Over the month of January, Namibia has seen incredible rainfall to replenish the parched environment of many years of draught. This resulted in the immediate transformation of landscapes into lush, green expanses and most of our otherwise dry rivers were flowing for days on end.
In the driest desert in the world, the Namib, rains are scarce and every drop of water is welcomed as a blessing. The most incredible occurrence in Namibia is when the water reaches our largest sand dunes at Sossusvlei.
Within the Namib Sand Sea ( a world heritage site) there are only two ephemeral watercourses, namely the Tsondab and Tsauchab. These erratic rivers, which are fed in the escarpment region, flow through ancient palaeo valleys to their end points, the Tsondab and Sossusvalley. While the Sossusvlei pan has been shaped over time by the Tsauchab River, the actual flooding of the pan nowadays is extremely rare. Indeed, both rivers only reach their respective terminuses very occasionally; last time it Sossusvlei was full of water was 2008.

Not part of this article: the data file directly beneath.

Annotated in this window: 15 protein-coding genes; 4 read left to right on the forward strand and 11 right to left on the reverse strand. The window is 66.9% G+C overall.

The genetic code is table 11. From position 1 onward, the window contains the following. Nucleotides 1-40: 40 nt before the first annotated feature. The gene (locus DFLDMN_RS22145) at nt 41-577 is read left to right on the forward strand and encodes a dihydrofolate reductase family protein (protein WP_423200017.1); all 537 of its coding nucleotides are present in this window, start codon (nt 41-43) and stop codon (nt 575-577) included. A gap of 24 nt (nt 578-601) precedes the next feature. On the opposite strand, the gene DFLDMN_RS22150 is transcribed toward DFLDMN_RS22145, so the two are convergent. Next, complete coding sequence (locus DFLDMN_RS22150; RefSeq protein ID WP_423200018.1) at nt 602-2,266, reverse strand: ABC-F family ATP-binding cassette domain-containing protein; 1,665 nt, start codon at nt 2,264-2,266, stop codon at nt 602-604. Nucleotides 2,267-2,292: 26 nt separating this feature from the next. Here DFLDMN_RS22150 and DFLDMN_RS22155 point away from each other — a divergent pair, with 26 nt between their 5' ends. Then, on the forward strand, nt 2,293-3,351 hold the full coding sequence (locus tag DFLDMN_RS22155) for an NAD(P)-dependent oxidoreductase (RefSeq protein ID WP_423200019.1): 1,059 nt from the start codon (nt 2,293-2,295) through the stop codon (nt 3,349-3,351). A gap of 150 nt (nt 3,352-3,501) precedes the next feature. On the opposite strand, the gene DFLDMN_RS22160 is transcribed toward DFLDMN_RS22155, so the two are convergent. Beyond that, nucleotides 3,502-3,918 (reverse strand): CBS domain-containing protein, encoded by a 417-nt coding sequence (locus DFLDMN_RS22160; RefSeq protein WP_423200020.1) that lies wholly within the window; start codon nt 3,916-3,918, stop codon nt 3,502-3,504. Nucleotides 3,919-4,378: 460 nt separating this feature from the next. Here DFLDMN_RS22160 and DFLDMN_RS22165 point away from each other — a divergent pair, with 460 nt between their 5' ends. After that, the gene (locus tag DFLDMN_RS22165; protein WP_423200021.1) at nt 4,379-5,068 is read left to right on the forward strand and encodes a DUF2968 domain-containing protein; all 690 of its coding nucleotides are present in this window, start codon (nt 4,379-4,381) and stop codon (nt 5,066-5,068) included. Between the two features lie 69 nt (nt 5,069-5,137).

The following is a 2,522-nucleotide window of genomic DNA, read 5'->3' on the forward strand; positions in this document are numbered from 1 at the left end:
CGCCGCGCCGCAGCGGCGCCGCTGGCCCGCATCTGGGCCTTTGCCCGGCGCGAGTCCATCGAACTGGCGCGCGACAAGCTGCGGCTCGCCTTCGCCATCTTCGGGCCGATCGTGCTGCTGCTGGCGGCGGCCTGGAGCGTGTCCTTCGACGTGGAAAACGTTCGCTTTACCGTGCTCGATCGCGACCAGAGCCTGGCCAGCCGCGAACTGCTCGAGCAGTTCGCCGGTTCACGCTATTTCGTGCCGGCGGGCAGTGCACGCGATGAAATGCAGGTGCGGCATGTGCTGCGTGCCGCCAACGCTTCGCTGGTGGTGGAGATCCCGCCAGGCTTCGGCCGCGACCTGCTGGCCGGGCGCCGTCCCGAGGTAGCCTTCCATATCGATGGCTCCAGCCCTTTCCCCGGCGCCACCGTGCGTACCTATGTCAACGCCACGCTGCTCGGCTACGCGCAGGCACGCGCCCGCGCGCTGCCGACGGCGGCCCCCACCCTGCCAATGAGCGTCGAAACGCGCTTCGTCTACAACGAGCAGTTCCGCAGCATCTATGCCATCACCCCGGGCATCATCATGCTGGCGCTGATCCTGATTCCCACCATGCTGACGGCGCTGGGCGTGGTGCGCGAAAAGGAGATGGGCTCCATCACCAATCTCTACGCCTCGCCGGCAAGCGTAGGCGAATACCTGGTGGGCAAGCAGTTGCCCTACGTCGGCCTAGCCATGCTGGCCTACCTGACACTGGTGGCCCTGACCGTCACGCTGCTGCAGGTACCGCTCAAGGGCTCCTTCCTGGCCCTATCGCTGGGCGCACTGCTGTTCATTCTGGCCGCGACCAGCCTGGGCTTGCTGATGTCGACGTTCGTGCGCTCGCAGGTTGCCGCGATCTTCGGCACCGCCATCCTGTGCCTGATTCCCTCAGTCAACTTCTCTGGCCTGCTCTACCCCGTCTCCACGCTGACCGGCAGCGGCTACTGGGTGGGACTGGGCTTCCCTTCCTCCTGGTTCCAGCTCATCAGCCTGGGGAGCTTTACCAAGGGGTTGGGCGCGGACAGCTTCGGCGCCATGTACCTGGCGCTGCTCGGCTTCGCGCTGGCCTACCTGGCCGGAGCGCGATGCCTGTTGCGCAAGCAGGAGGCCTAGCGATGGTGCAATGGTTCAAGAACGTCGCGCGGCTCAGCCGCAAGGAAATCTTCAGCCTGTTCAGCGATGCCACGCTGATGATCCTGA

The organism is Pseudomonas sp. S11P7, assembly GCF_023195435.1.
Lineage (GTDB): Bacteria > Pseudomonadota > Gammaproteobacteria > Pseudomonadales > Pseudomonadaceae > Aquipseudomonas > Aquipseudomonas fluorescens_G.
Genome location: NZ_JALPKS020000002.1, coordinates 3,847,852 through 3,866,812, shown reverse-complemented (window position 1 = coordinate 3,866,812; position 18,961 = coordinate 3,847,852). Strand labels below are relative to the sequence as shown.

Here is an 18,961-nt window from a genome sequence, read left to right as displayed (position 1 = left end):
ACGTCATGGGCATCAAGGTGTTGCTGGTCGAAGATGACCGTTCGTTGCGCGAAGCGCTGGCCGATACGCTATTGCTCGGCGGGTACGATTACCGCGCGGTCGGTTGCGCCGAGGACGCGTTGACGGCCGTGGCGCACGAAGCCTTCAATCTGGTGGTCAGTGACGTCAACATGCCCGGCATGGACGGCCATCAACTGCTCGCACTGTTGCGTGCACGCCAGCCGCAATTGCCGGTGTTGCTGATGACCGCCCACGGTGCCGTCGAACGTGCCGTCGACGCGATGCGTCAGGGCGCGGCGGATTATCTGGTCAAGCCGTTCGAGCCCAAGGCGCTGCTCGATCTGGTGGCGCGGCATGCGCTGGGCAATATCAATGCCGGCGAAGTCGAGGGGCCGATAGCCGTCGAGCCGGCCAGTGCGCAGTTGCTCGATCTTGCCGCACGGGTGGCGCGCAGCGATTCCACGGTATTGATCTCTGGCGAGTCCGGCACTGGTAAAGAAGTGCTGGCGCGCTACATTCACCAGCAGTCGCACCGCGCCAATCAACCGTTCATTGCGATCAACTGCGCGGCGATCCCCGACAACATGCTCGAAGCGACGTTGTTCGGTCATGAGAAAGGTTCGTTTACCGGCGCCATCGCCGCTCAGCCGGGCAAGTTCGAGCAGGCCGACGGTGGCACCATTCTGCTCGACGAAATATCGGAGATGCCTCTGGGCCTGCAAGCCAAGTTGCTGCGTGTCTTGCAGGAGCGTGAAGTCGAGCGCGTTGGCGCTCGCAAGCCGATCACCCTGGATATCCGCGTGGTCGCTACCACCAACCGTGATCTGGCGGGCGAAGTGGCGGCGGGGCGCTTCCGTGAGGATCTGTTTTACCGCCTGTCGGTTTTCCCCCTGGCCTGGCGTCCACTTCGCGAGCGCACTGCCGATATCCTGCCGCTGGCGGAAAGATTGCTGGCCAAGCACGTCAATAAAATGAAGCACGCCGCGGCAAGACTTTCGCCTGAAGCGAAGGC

This extraordinary phenomenon occurred now with full force during Mid January 2021; The Tsauchab River flowed through the desert for about 2 weeks, filling up most pans between the dunes ( only the Dead Vlei stayed dry). Only now in February the waters in Sossusvlei started to dry up, leaving behind pretty clay patterns.
In addition to that, the Tsauchab River filled up the Sesriem Canyon, creating interesting swimming opportunities between the rugged canyon walls. The inundation of water in the desert is also of utmost importance for groundwater replenishment.
Currently most of Namibia’s important dams are filled to the brim, but the ‘rainy season is not over yet’. Namibians are hoping for more of the precious rain to come during the next 2 months.